Because Owning And Flying Your Beechcraft Can Be Done Safely AND For Less Money!
  CSOB Nitrogen Filling Station


Don't want to pay high prices for a Nitrogen fill from the FBO on the field? Tired of lugging your buddy's system to your hangar when you need to service struts or accumulators?


Well, you're not alone! 


Beech Lister Eric T. built an awesome N2 system and has contributed his design solution to demonstrate how easy it would be to put a nitrogen filling station together. Eric reports a total cost of about $140 for his setup.

See a great N2 strut filling hack that enables balanced height filling of your main struts HERE.




Here's his design:



TurboTorch 245-03P - this one goes 0 - 500psi. Found it on e-Bay NIB from an industrial supply house (Johnstone Supply). This was the hard part to find at a good price. $74.14

Turbo Torch is also available at Amazon for about $64 on 7/10/2020.



McMaster Carr - 3000psi SS braided - 12 ft. Part 4468K591 $30.93


Schrader Gooseneck Coupler:

Schrader brand from Aircraft Tool Supply. P/N SK2043C. The basic Schrader Gooseneck coupler is about $15 or slightly less from eBay sellers.



Do yourself a favor and buy a spare replacement seal or two for this puppy to have on hand when the original gets tired. The last thing you need happening is to have a leaking fitting when you are in a pinch to get your strut N2 topped off.  PN: SK2043-5



The only trick when putting this all together was having to remove the "out" fitting on the regulator since it was a male threaded flare fitting, and the Hose needed a female 1/4" NPT.


I also ordered a fancier Schrader coupler from ATS that had an internal "pin" that screwed in and out to open the valve stem on a Schrader fitting. That was $28 (P/N 556) a while back and here is the item now priced at $39




I hooked this all to an 80 cu ft. Nitrogen tank. Found good prices on tanks at Probably should have gotten a 40 cu. ft. tank instead for better hangar portability, but this will be just fine and cut my trips to the gas shop in half.


Only two things that are not optimal are:


1) size of tank as I mentioned above


2) it might be nice to have a rubber coated hose to prevent scrapes & scratches while working this thing around landing gear. I think a sit down with a nice roll of electrical tape can cheaply take care of that.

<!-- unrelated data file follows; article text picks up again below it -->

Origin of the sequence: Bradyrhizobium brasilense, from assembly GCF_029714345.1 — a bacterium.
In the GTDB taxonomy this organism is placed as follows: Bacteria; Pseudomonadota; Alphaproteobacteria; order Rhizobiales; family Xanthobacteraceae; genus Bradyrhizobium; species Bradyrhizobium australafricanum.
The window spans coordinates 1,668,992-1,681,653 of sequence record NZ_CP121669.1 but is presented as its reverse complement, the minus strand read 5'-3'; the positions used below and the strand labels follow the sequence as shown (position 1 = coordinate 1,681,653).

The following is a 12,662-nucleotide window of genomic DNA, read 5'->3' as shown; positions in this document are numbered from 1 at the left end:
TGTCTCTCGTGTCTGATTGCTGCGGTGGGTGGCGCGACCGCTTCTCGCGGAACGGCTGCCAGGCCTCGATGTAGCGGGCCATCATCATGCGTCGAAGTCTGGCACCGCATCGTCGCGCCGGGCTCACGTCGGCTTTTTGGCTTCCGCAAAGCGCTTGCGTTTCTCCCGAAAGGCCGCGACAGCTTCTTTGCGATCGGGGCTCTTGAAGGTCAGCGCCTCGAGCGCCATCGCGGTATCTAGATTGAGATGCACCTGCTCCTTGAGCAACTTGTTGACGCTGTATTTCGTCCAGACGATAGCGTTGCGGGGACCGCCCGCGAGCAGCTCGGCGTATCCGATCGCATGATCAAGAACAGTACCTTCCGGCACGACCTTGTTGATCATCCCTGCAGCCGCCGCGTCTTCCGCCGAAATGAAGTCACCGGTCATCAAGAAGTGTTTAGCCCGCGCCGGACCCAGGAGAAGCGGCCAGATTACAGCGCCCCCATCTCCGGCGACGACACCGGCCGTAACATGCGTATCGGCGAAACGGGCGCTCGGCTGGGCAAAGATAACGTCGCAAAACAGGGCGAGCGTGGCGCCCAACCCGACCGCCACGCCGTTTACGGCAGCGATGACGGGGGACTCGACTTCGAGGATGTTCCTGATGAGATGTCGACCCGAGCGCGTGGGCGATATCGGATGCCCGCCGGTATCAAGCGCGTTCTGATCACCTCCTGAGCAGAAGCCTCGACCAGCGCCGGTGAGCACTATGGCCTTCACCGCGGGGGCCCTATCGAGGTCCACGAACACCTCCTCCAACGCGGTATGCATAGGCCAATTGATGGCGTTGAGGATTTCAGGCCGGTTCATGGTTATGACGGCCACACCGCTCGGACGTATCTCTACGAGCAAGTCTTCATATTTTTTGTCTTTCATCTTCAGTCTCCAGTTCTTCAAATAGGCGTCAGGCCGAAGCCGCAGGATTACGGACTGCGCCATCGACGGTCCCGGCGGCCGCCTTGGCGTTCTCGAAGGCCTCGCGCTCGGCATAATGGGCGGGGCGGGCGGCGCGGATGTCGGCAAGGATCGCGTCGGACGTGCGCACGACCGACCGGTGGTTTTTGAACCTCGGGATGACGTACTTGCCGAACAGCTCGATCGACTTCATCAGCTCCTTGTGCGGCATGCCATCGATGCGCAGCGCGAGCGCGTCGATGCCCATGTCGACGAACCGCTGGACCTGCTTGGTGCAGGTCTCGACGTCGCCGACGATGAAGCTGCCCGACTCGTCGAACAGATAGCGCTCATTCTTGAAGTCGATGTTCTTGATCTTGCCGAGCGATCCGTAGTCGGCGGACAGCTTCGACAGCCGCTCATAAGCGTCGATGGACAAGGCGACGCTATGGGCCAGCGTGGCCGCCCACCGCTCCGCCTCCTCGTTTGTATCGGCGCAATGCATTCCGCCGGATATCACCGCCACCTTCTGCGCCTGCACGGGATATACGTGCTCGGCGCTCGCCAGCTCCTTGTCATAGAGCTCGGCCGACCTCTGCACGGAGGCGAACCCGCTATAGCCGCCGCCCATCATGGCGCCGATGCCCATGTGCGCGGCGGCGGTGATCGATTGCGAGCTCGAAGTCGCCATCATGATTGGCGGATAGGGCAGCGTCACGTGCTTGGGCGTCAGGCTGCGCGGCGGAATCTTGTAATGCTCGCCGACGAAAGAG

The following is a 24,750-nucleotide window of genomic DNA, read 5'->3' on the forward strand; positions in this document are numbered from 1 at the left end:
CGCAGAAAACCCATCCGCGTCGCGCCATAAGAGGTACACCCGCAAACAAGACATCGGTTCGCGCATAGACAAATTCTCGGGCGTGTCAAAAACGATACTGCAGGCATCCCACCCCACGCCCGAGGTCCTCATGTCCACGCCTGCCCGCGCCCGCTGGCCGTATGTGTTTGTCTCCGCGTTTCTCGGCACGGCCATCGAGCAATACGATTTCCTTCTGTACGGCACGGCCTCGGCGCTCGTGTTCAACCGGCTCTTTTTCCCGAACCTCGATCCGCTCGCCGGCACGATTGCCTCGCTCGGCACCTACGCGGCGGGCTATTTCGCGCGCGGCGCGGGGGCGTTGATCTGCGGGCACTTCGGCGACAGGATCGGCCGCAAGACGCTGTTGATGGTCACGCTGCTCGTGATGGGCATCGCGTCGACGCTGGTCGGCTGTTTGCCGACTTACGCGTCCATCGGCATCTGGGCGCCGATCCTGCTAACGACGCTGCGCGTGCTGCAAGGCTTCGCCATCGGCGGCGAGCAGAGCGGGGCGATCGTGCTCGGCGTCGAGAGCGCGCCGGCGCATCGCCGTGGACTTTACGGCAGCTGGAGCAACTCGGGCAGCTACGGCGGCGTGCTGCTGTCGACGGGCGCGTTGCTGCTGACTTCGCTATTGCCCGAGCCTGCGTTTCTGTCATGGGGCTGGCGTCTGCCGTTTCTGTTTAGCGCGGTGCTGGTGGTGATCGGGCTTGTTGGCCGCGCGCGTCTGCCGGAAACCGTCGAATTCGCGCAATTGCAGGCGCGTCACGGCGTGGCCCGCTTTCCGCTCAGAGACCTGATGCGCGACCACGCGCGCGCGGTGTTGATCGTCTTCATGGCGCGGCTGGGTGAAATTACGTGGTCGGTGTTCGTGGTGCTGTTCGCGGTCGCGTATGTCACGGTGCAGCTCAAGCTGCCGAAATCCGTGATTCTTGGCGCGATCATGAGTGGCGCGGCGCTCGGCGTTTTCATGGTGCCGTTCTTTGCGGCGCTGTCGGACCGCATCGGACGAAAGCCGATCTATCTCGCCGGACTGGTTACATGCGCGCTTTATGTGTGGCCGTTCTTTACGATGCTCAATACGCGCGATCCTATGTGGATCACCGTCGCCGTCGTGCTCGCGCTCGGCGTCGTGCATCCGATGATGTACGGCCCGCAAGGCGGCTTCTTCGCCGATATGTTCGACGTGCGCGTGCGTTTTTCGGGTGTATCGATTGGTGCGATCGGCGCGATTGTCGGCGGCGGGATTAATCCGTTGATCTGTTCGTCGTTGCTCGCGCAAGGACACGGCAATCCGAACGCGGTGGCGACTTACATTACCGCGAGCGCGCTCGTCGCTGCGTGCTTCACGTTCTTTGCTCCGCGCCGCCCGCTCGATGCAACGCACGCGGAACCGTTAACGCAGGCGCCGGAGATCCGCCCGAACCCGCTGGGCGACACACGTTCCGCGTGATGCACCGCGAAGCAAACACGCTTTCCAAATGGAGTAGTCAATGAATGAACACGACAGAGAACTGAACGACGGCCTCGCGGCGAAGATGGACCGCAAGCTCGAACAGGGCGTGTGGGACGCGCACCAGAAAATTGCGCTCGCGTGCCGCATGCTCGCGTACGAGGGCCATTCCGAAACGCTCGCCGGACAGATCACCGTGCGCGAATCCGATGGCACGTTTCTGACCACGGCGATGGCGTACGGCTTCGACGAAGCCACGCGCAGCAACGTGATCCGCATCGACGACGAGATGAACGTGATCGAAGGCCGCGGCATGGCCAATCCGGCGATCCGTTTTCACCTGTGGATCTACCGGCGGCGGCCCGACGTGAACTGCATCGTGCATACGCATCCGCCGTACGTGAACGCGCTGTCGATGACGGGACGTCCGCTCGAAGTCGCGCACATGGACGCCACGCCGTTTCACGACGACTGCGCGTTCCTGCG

Here is a pirep from Bonanza owner Mark Y., of CA:


I followed Mr. Caban's posting to the letter and ended up with a very nice set-up.  I think that the total bill was around $250 with the biggest expense being the  purchase of a 60 cu. ft. tank so as to avoid tank rental charges.  The nitrogen itself was only $26.


Additionally, I purchased the T-handled Schrader connector for connection to the valve stem.  It cost about $40 from SkyGeek and is quite handy since you can depress (open) or release the valve stem core for better control of the filling of the strut. The goose neck connectors that I saw did not have this feature--they simply rely on the pressure from the tank to depress and release the valve stem core. 


I found that the mains for the 1968 Model 36 took about 275-295 psi to inflate to the proper height and the nose strut required about 150 psi to inflate.  Check your maintenance manual for the correct heights of the strut extensions.


I do recommend getting the rubber covered hose line.  I purchased a 12 foot stainless steel braided one and it works just fine but to have a rubber covered line is very little additional expense---maybe $5.00.


I use it for all my tires and struts.  It is a very cost effective investment since I no longer have to talk to a shop when I need to fill a strut or tire.  It was particularly effective in that I had to use it 4 or 5 times to fill the right main.  It turned out that the valve stem body had a small burr on the internal threads and it would eat into the tiny gasket on the valve stem core.   This burr would produce a very slow and frustrating leak.  My shop bill alone would have been a  lot more than $250 to trouble shoot that problem.


One other item:  You will need to find the hose to regulator adaptor to connect the two together.  Industrial supply houses will stock the item.  I just took the hose and the regulator to a outlet and they pulled out exactly what I needed.  Watch the ratings for your fittings--mine is rated at 10,000 psi.  Some hardware store fittings may only go to 250 psi and you really  need to match or exceed the tank pressures that the system will develop.  Connector cost was about $12. 


You will also develop a whole new set of friends with the tank addition.  Not to worry.  The nitrogen in the tank lasts a very long time before the pressures begin to drop.



Below is an N2 rig created by A&P/IA, Gary P. which utilizes exterior coated HVAC hose and flared fittings with o-ring seals. He also notes that the hose has a burst pressure of 4000psi and a working pressure of 800psi. The last time I did my B55 main struts I used 600psi to get my proper height with full fuel, so within the 800psi working pressure limit. You decide if that could be a working hose solution for your operation.






 A strut repair narrative is HERE.